Species Details

Polygonia faunus

University of Alberta E.H. Strickland Entomological Museum Read more about this collection »

Common NameGreen Comma SeasonalityOne brood per year, appearing in early spring (April to May) and again in August to October. IdentificationThe predominantly grey underside is most like that of P. progne, P. oreas and P. gracilis; the Green Comma has a more mottled rather than a two-toned underside, and the moss-green patches in the margins of the underside will serve to distinguish it. There is some variability over this species' distribution in the province, and it is unclear at the time which subspecies names are best applied (N. Kondla, unpubl. data).

Scientific Name Polygonia faunus Common Name Green Comma Habitat Boreal forest clearings and roadways, occasionally occurring in the aspen parkland. Seasonality One brood per year, appearing in early spring (April to May) and again in August to October. Identification
The predominantly grey underside is most like that of P. progne, P. oreas and P. gracilis; the Green Comma has a more mottled rather than a two-toned underside, and the moss-green patches in the margins of the…
The predominantly grey underside is most like that of P. progne, P. oreas and P. gracilis; the Green Comma has a more mottled rather than a two-toned underside, and the moss-green patches in the margins of the underside will serve to distinguish it. There is some variability over this species' distribution in the province, and it is unclear at the time which subspecies names are best applied (N. Kondla, unpubl. data).
Life History
The green eggs are sculpted with 10 - 12 vertical ribs, and are laid in the spring after females overwinter and mate. The mature larvae are spiny with black, bilobed heads, the front half of the body coloured…
The green eggs are sculpted with 10 - 12 vertical ribs, and are laid in the spring after females overwinter and mate. The mature larvae are spiny with black, bilobed heads, the front half of the body coloured rust-brown and the rear pure white (Guppy & Shepard 2001). Pupae are brown or grey with silvered tubercles (Guppy & Shepard 2001). Adults hibernate in wood piles, unheated buildings and hollow trees and stumps (Guppy & Shepard 2001).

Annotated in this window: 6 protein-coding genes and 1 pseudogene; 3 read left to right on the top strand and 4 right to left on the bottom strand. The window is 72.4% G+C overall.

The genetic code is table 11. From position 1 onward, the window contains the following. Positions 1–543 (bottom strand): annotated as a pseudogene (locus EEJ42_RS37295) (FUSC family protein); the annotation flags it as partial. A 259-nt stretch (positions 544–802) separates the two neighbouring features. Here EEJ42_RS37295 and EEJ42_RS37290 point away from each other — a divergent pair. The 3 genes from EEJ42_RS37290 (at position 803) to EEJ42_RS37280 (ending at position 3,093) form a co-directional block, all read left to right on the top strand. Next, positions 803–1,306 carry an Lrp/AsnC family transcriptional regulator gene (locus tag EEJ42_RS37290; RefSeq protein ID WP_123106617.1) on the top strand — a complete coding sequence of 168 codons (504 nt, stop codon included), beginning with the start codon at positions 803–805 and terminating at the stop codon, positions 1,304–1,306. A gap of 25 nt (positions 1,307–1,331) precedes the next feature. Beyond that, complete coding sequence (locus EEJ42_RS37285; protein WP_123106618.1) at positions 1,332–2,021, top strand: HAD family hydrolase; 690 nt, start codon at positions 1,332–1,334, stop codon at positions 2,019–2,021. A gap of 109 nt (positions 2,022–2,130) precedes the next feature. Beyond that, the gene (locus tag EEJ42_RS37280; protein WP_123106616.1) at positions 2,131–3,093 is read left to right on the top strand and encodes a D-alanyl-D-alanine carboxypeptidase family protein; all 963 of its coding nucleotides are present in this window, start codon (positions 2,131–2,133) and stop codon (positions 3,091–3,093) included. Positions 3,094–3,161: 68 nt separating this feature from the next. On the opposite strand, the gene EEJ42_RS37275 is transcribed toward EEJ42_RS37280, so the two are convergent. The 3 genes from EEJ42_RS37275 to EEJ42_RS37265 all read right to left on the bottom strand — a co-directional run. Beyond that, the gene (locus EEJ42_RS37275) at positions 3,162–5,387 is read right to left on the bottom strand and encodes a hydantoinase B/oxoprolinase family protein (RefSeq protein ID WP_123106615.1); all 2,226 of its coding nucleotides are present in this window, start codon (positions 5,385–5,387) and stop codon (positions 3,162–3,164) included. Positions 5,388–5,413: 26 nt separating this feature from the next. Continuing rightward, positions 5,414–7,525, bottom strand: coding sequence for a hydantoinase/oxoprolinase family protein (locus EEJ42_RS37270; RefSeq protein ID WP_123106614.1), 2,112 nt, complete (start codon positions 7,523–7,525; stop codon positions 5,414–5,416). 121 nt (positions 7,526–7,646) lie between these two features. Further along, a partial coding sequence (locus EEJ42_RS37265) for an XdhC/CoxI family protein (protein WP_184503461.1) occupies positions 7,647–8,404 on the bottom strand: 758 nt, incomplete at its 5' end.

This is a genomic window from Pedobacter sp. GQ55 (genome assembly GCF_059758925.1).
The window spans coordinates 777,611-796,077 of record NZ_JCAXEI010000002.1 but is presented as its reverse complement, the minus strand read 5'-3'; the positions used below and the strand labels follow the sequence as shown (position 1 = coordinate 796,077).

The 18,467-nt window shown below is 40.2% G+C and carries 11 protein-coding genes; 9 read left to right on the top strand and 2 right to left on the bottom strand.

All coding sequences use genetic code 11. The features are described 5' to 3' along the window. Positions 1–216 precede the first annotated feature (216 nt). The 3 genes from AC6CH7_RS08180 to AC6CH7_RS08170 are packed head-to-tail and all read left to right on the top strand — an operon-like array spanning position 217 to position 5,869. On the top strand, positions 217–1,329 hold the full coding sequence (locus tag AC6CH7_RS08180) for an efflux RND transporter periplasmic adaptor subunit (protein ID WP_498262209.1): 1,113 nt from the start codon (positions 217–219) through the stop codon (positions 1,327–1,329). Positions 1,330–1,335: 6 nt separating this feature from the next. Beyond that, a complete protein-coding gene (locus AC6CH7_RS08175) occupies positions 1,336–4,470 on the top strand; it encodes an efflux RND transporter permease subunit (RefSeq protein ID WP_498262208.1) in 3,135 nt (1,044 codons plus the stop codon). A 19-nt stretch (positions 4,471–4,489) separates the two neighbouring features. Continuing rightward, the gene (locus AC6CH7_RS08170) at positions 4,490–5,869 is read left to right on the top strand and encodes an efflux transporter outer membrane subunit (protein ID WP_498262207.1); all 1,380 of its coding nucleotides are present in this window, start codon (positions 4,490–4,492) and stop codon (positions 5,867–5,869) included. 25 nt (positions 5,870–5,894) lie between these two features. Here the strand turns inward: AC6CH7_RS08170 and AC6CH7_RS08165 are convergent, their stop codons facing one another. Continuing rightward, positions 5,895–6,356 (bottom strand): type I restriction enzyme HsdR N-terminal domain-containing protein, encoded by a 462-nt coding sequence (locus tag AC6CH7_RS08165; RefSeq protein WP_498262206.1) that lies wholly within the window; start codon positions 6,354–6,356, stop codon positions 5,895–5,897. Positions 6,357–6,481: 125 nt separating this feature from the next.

Conservation Not of concern. Diet Info
In BC, the larvae feed on willows (Salix spp.), alder (Alnus spp.) and paper birch (Betula payrifera) (Guppy & Shepard 2001). Adults rarely visit flowers, preferring instead the sap of poplars (Populus spp.) and…
In BC, the larvae feed on willows (Salix spp.), alder (Alnus spp.) and paper birch (Betula payrifera) (Guppy & Shepard 2001). Adults rarely visit flowers, preferring instead the sap of poplars (Populus spp.) and willows (Salix spp.) (Guppy & Shepard 2001), particularly in the spring when sap flows are high and contain lots of sugars. Carrion and mammal scat will also attract commas.
Range The Green Comma is found from Alaska east across the boreal region to Newfoundland and New England, in the west south to California and New Mexico (Layberry et al. 1998, Opler 1999).

Citation

Page Citation for Polygonia faunus

Page Citation

"Species Details - Polygonia faunus, University of Alberta E.H. Strickland Entomological Museum." University of Alberta Museums Search Site, https://search.museums.ualberta.ca/g/2-2654. Accessed 29 Jun. 2022.

Taxonomic Hierarchy

Kingdom Animalia Phylum Arthropoda Class Hexapoda Subclass Insecta Order Lepidoptera Suborder Ditrysia Superfamily Papilionoidea Family Nymphalidae Subfamily Nymphalinae Genus Polygonia Species Polygonia faunus
This hierarchy is created from our museum records, it may not always accurately reflect modern taxonomies.

Taxonomic Hierarchy for University of Alberta E.H. Strickland Entomological Museum